【本報記者徐敏子柏克萊 - 德拉瓦電話採訪】本月 31日吳仙標就要卸下他 80-20 促進會主席的職務、交棒給新主席杜潔靈了，他於 28 日接受本報訪問時表示，十分感謝擔任兩屆主席為大家服務的機會，並強調「還是董事會成員，還可以繼續服務」。
吳仙標是成立於 1998 年的 80-20 促進會的六位創會人之一，也是這一號稱有 75 萬網上支持者的全美最大的亞裔參政團體的靈魂人物，這位退休後以每周 50-70 小時的熱忱獻身改變亞裔政治地位的亞裔參政先行者，原本卻是一位大學物理教授。
上海出生的吳仙標來美前曾先後在香港、台灣生活，在華盛頓大學獲得物理博士後，於 1966 年進入德拉瓦大學教授物理直到 2001 年時「因為促進會的工作太多需要更多時間」而退休，前後 35 年。
吳仙標於 1983 年以一位物理教授身分競選德拉瓦州副州長一舉成功而成為當時全美職位最高的華裔民選官員，但其後接連競選聯邦參議員和聯邦眾議員失利令他下決心遠離政壇，並在其後以促進會草根性參政教育的形式，為自己找到施展政治抱負的另類途徑。
English Version (translated by Helen Wang)
Interview by Minzi Xu, World Journal correspondent, via telephone
On the 31st of December 2006, S.B. Woo will be retiring as the chairman of 80-20 Initiative, as a new chairperson succeeds him. During a December 28th interview, Dr. Woo expressed his whole-hearted gratitude at having had the opportunity to serve as chairman for two terms. He also emphasized that, despite his retirement, “. . . I’m still an acting Board member, who can still help out.”
S.B. Woo is one of six major founders who established 80-20 Initiative in 1998. Since then, 80-20 Initiative now has 750,000 supporters online and is the largest Asian American political organization in the US. Dr. Woo has long been recognized as the driving force behind 80-20. Although originally a physics professor, Dr. Woo, after retiring from teaching, worked fifty to seventy hours a week as a pioneer of Asian American politics.
A native of Shanghai, Dr. Woo lived in Hong Kong and Taiwan before coming to the States. Here, he studied at the University of Washington and earned a doctorate in physics before joining the faculty of the University of Delaware in 1966. In 2001, he retired from his teaching post after thirty-five years, because “. . . the time-consuming activities of a political movement needed more of my attention.”
In 1983, Dr. Woo was elected as Lieutenant Governor of the State of Delaware. At that time, he held the highest elected position an Asian American had ever attained in the US. However, after Dr. Woo’s attempts in the House of Representatives and the Senate were defeated, he resolved to steer clear of the political theatre, and to concentrate on a grassroots political movement of a more educational nature. In this manner, S.B. Woo has continued to pursue his political ambition through a different route.
Dr. Woo expressed that he felt honored to have the opportunity to support the Asian American community, yet felt “some regret” that he had not done enough. He also stated that “Rome was not built overnight,” and that to change the “second-class citizenship” of Asian Americans would require a united effort by all.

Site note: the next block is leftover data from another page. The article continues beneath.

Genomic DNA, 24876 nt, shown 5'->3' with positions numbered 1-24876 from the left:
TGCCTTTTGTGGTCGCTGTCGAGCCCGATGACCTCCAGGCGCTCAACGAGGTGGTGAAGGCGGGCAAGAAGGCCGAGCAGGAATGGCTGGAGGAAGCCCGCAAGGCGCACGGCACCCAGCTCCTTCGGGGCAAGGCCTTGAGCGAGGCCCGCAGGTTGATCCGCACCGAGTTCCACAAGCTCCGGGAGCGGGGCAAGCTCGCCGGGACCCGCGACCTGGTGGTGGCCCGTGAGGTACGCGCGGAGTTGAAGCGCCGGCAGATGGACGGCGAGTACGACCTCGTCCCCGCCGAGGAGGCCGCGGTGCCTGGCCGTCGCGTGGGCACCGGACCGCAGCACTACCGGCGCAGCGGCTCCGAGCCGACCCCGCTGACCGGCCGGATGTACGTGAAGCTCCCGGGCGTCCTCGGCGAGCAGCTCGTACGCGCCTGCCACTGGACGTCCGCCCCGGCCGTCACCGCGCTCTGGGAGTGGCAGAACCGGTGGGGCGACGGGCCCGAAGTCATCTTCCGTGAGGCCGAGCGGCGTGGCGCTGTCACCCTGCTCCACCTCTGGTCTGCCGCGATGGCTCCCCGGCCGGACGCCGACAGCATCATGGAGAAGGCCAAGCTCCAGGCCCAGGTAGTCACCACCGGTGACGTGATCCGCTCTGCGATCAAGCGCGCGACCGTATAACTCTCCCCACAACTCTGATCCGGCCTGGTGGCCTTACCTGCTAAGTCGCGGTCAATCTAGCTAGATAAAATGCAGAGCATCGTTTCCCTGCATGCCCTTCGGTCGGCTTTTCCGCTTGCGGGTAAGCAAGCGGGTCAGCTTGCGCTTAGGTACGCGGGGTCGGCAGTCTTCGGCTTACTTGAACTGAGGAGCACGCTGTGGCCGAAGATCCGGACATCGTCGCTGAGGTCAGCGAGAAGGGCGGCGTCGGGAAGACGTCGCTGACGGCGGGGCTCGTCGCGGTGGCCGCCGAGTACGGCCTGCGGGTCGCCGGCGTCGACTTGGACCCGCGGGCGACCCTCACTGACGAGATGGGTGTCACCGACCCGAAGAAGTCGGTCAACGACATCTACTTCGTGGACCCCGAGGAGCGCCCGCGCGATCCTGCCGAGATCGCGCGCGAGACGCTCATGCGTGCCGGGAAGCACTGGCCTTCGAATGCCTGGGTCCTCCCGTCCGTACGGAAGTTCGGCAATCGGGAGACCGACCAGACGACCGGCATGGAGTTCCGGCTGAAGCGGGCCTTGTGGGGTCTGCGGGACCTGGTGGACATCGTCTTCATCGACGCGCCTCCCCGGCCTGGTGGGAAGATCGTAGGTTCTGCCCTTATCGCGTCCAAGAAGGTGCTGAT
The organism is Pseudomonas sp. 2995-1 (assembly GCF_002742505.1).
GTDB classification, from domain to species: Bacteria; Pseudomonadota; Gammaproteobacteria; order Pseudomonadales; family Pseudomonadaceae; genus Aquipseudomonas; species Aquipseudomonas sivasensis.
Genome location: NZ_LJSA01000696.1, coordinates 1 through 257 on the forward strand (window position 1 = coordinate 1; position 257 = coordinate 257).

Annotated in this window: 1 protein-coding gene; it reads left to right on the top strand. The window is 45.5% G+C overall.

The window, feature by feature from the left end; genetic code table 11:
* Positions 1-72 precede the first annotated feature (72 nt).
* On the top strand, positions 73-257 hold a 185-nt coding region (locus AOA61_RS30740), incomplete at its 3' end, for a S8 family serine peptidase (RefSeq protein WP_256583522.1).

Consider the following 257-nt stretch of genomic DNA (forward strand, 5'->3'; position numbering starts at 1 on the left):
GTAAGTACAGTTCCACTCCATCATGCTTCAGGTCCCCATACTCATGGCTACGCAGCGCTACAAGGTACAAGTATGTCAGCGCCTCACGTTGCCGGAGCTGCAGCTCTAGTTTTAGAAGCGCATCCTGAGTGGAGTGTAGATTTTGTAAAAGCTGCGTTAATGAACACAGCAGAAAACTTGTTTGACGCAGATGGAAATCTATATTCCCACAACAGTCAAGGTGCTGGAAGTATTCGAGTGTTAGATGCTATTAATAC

For the past eight years, S.B. Woo has actively taken steps out of his own effort to improve the political stature of Asian Americans. Aside from giving much of his personal time, Dr. Woo has donated nearly $70,000 dollars to 80-20 from his own savings and speaking honorariums.
Dr. Woo stated that meaningful purpose in life “consists in doing that which is valuable and which one desires to do, which others might not dare or desire to pursue.” He reflected that although the visible costs of starting a political movement have been substantial, the “invisible” benefits have been greater. Part of those benefits have come from the satisfaction of having done something meaningful and worth doing.
He also pointed out that Asian Americans, when struggling for political equality in the US, must change themselves. This includes cooperating and uniting as a team for political power, and also viewing themselves as Americans, not only as Chinese. Dr. Woo stressed that Asian Americans must understand the workings of the American political game, and not only adhere to traditional Chinese rules and customs.
Dr. Woo’s past experiences include being the Founding President of the Faculty Bargaining Unit at the University of Delaware, its Chief Spokesman and Chief Negotiator; a Trustee of the University of Delaware; an Institute Fellow at the Institute of Politics, the Kennedy School of Government, Harvard University; and serving as the National President of the Organization of Chinese Americans (OCA). A life-sized picture of him is displayed in Smithsonian’s National Museum of American History in Washington D C.